by Angelo Torrente, Laura Pilati, Salvatore Di Marco, Simona Maccora, Paolo Alonge, Lavinia Vassallo, Antonino Lupica, Serena Coppola, Cecilia Camarda, Nadia Bolognini and Filippo Brighina
Toxins 2023, 15(1), 23; https://doi.org/10.3390/toxins15010023 - 29 Dec 2022
Cited by 3 | Viewed by 1192
Abstract
Chronic migraine is a burdensome disease presenting with episodic pain and several symptoms that may persist even among headache attacks. Multisensory integration is modified in migraine, as assessed by the level of the perception of sound-induced flash illusions, a simple paradigm reflecting changes [...] Read more.
Chronic migraine is a burdensome disease presenting with episodic pain and several symptoms that may persist even among headache attacks. Multisensory integration is modified in migraine, as assessed by the level of the perception of sound-induced flash illusions, a simple paradigm reflecting changes in cortical excitability which reveals to be altered in migraineurs. OnabotulinumtoxinA is an effective preventive therapy for chronic migraineurs, reducing peripheral and central sensitization, and may influence cortical excitability. Patients affected by chronic migraine who started onabotulinumtoxinA preventive therapy were included. Clinical effects (headache diaries and migraine related questionnaires) were assessed at the beginning of the therapy and after 12 weeks. Contextually, patients underwent the evaluation of multisensory perception by means of the sound-induced flash illusions. OnabotulinumtoxinA showed effectiveness both in migraine prevention and in reducing headache burden. Even one session of therapy was able to restore, at least partially, multisensory processing, as shown by patients’ susceptibility to the sound-induced flash illusion. OnabotulinumtoxinA could influence migraineurs cortical excitability concurrently to the beneficial effects in headache prevention. Full article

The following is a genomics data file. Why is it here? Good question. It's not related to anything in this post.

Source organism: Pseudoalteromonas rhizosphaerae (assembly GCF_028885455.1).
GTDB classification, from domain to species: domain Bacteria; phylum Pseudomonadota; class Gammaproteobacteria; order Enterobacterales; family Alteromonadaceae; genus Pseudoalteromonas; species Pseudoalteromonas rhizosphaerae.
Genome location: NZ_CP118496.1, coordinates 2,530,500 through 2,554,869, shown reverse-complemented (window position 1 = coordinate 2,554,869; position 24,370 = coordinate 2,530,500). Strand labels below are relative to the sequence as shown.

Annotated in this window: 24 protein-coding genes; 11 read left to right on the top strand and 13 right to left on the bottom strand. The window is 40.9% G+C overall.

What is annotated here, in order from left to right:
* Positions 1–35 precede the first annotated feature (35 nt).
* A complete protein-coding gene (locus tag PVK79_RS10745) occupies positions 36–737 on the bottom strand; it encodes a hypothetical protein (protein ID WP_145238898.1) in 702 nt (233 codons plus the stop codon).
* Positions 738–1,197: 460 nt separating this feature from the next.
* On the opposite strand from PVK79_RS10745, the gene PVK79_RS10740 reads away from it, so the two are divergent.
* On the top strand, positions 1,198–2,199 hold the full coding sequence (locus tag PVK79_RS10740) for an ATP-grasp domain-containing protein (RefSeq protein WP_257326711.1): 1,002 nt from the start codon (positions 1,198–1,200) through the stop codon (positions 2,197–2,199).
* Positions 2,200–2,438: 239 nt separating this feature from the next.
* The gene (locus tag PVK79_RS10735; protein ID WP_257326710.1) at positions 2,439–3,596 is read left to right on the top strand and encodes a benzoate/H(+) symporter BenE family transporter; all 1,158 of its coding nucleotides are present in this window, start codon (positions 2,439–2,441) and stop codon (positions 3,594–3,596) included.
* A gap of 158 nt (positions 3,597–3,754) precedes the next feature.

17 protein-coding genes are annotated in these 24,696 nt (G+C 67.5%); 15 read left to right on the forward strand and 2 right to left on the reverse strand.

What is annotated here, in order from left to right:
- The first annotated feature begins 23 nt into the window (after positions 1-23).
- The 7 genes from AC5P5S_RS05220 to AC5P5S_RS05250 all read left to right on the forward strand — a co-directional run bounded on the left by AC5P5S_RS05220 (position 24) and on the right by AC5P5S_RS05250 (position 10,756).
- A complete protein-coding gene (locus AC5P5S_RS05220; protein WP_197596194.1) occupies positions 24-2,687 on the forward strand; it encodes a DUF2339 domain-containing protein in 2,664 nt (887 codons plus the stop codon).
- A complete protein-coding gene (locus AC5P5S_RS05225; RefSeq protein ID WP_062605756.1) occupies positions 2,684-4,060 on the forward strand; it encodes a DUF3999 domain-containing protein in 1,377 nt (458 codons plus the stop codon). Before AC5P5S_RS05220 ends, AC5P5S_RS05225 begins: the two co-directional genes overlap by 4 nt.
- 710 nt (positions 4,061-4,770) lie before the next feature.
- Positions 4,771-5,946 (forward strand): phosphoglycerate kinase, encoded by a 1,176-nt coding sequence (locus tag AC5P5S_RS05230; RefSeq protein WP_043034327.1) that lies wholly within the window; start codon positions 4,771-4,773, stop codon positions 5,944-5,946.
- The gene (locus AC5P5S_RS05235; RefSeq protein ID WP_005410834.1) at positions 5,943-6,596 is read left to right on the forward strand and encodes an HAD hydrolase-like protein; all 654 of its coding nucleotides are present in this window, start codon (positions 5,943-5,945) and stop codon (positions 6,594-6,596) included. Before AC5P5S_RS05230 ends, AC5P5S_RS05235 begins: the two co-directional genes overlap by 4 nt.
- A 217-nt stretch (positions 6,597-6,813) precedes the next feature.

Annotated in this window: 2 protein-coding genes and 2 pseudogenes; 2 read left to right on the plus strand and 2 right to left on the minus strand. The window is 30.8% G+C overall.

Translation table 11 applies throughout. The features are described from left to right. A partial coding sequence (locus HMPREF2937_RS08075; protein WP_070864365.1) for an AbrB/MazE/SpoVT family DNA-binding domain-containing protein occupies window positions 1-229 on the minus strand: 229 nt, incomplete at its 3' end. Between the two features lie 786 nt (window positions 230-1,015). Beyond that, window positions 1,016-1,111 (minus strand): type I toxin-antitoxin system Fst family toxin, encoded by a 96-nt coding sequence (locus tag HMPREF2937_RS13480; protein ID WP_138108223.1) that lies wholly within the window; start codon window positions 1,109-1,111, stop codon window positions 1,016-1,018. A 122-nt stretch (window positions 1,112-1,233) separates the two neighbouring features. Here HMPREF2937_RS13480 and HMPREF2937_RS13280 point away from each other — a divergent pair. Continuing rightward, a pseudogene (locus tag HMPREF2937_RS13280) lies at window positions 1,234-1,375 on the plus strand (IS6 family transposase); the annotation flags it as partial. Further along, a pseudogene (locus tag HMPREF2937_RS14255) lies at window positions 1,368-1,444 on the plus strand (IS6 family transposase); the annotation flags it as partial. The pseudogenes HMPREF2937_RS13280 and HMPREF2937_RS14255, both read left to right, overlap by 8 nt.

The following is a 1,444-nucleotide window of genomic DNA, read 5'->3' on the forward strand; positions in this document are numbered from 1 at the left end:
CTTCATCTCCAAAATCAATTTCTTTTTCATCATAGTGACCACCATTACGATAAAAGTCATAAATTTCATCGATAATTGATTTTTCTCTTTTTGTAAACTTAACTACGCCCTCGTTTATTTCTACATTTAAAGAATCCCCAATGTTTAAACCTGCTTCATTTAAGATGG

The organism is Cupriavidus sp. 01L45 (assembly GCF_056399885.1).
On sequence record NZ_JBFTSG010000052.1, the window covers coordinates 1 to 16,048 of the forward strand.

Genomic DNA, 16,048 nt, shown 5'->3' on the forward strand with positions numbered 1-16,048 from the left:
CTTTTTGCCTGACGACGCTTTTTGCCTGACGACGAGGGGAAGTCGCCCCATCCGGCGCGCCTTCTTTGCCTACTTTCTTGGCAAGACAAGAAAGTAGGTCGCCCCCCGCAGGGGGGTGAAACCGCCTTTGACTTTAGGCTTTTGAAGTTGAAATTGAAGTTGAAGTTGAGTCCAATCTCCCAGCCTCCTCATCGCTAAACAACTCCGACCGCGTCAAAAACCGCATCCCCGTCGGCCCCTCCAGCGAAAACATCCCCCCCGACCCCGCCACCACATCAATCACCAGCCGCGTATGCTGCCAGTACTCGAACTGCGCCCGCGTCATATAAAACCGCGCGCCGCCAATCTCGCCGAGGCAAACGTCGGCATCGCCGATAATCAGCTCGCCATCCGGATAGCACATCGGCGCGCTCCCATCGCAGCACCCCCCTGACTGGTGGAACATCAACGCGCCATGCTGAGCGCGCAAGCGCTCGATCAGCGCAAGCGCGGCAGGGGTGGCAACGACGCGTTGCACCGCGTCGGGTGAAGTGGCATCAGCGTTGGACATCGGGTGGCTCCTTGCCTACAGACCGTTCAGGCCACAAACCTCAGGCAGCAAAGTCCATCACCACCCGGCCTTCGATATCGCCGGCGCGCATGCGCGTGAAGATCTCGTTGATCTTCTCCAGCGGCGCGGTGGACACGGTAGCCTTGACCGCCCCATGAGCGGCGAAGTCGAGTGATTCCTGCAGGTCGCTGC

(This article belongs to the Special Issue Botulinum Toxin and Migraine: Goals and Perspectives)
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Review

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28 pages, 697 KiB  
Review
OnabotulinumtoxinA: Still the Present for Chronic Migraine
by Carlo Baraldi, Flavia Lo Castro, Raffaele Ornello, Simona Sacco, Luca Pani and Simona Guerzoni
Toxins 2023, 15(1), 59; https://doi.org/10.3390/toxins15010059 - 10 Jan 2023
Cited by 4 | Viewed by 3026
Abstract
OnabotulinumtoxinA (BT-A) is one of the few drugs approved for the preventive treatment of chronic migraine (CM). Despite this, some aspects of its mechanism of action are still a matter of debate, and the precise magnitude of BT-A effects needs to be completely [...] Read more.
OnabotulinumtoxinA (BT-A) is one of the few drugs approved for the preventive treatment of chronic migraine (CM). Despite this, some aspects of its mechanism of action are still a matter of debate, and the precise magnitude of BT-A effects needs to be completely elucidated. BT-A acts primarily upon trigeminal and cervical nerve endings, by inhibiting the release of inflammatory mediators such as calcitonin gene-related peptide, as well as reducing the insertion of ionotropic and metabotropic receptors into the neuronal membrane. These actions increase the depolarization threshold of trigeminal and cervical nerve fibers, thus reducing their activation. The central actions of BT-A are still a matter of debate: a retrograde axonal transport has been postulated, but not clearly assessed in humans. Clinically, the efficacy of BT-A in CM has been assessed by large, randomized placebo-controlled trials, such as the Phase 3 REsearch Evaluating Migraine Prophylaxis Therapy (PREEMPT) trials. Those results were also confirmed in a wide range of open-label studies, even for long-term periods. Recently, novel findings have led to a better understanding of its pharmacological actions and clinical usefulness in migraine prevention. This narrative review summarizes, updates and critically revises the available data on BT-A and its possible implementation in chronic migraine. Moreover, the current role of BT-A in CM treatment has been discussed. Full article
(This article belongs to the Special Issue Botulinum Toxin and Migraine: Goals and Perspectives)